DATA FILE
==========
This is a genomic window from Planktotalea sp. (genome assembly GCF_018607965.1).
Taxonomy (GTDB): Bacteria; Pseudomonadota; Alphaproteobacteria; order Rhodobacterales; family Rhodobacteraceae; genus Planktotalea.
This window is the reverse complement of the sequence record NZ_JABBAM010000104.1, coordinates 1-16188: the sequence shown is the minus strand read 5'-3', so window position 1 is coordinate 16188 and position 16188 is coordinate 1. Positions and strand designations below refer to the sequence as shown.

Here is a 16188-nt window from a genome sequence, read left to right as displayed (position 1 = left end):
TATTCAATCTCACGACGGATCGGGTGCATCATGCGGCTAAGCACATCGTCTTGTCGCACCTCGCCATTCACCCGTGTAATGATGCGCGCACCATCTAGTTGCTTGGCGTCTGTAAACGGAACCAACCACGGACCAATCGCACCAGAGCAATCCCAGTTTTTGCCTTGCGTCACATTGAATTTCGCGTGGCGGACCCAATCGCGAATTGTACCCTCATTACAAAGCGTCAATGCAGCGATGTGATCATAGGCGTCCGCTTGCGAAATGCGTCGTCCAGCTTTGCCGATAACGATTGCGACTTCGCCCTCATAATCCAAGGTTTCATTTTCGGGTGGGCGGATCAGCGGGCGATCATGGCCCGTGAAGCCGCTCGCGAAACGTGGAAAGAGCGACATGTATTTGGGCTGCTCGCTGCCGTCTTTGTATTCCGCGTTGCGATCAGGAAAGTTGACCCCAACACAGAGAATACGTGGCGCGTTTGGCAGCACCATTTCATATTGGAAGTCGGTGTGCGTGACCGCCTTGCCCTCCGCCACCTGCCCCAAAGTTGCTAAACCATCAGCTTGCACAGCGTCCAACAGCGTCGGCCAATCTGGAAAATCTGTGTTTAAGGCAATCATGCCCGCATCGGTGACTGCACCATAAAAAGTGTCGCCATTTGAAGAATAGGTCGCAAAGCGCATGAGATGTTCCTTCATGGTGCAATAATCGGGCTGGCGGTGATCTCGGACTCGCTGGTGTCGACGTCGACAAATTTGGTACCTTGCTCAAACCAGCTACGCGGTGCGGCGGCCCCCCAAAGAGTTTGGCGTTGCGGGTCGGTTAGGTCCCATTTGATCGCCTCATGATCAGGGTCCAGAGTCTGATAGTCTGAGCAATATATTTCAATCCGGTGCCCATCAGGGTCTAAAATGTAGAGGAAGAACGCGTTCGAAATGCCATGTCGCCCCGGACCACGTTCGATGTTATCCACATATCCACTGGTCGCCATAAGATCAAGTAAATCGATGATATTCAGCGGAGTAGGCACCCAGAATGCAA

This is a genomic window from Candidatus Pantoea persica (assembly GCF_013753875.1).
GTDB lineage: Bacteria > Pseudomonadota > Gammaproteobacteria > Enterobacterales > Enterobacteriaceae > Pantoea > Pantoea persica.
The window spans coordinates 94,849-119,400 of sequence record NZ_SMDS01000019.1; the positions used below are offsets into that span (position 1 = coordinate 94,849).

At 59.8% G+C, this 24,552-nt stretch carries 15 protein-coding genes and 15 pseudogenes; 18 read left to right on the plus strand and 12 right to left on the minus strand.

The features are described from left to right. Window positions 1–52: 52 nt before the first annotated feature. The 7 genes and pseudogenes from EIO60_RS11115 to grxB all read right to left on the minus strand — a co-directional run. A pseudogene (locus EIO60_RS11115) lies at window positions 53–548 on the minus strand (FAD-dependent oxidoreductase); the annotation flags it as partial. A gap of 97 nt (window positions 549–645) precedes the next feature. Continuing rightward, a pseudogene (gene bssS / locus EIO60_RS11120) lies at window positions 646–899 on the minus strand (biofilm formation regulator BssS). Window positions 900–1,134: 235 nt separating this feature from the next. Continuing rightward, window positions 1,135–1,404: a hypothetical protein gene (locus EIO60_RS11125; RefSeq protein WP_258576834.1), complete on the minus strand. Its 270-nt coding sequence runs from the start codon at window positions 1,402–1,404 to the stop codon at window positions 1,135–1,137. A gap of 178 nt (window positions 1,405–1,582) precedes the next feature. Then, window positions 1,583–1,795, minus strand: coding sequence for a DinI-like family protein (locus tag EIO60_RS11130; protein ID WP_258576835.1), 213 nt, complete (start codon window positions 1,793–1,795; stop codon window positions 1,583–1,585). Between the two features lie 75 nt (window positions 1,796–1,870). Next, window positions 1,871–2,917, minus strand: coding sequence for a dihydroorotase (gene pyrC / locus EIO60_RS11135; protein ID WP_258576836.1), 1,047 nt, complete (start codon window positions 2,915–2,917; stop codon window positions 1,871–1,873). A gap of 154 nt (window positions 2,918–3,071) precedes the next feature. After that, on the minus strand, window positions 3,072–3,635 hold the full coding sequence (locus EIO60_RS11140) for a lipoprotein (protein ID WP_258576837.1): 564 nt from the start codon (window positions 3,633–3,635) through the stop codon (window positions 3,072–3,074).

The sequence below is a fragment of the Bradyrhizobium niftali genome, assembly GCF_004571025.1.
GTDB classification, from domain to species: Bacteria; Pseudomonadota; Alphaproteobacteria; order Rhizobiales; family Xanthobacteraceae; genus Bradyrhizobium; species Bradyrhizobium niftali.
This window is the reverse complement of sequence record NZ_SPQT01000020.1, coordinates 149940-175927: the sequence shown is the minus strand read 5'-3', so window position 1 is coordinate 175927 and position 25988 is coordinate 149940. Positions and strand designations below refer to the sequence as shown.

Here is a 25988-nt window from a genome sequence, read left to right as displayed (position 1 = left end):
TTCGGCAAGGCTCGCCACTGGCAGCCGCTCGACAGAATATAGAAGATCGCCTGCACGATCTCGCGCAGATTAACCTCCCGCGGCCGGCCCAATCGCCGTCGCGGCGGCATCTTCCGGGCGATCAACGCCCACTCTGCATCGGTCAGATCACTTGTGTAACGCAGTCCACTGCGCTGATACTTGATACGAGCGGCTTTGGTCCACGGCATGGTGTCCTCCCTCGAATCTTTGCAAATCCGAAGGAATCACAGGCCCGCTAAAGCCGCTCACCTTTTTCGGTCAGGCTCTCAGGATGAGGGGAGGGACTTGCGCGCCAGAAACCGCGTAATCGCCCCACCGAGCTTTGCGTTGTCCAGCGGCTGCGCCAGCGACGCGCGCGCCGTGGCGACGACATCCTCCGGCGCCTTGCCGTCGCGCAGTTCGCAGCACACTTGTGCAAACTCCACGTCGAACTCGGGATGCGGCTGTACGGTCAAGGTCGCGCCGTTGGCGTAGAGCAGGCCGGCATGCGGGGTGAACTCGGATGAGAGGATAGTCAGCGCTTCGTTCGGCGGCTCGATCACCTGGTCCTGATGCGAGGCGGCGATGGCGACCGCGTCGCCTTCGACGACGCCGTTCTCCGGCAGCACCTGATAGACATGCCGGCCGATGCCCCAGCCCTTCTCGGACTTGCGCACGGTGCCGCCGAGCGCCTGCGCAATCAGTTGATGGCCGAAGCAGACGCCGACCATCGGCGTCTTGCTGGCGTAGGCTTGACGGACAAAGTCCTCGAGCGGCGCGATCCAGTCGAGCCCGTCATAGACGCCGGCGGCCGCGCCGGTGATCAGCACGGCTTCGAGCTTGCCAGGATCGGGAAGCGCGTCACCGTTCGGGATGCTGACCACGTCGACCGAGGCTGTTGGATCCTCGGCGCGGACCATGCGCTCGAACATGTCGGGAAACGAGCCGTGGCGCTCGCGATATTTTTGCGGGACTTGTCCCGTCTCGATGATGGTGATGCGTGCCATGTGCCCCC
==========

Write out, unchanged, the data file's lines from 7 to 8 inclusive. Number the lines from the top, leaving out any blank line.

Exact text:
GTDB lineage: Bacteria > Pseudomonadota > Gammaproteobacteria > Enterobacterales > Enterobacteriaceae > Pantoea > Pantoea persica.
The window spans coordinates 94,849-119,400 of sequence record NZ_SMDS01000019.1; the positions used below are offsets into that span (position 1 = coordinate 94,849).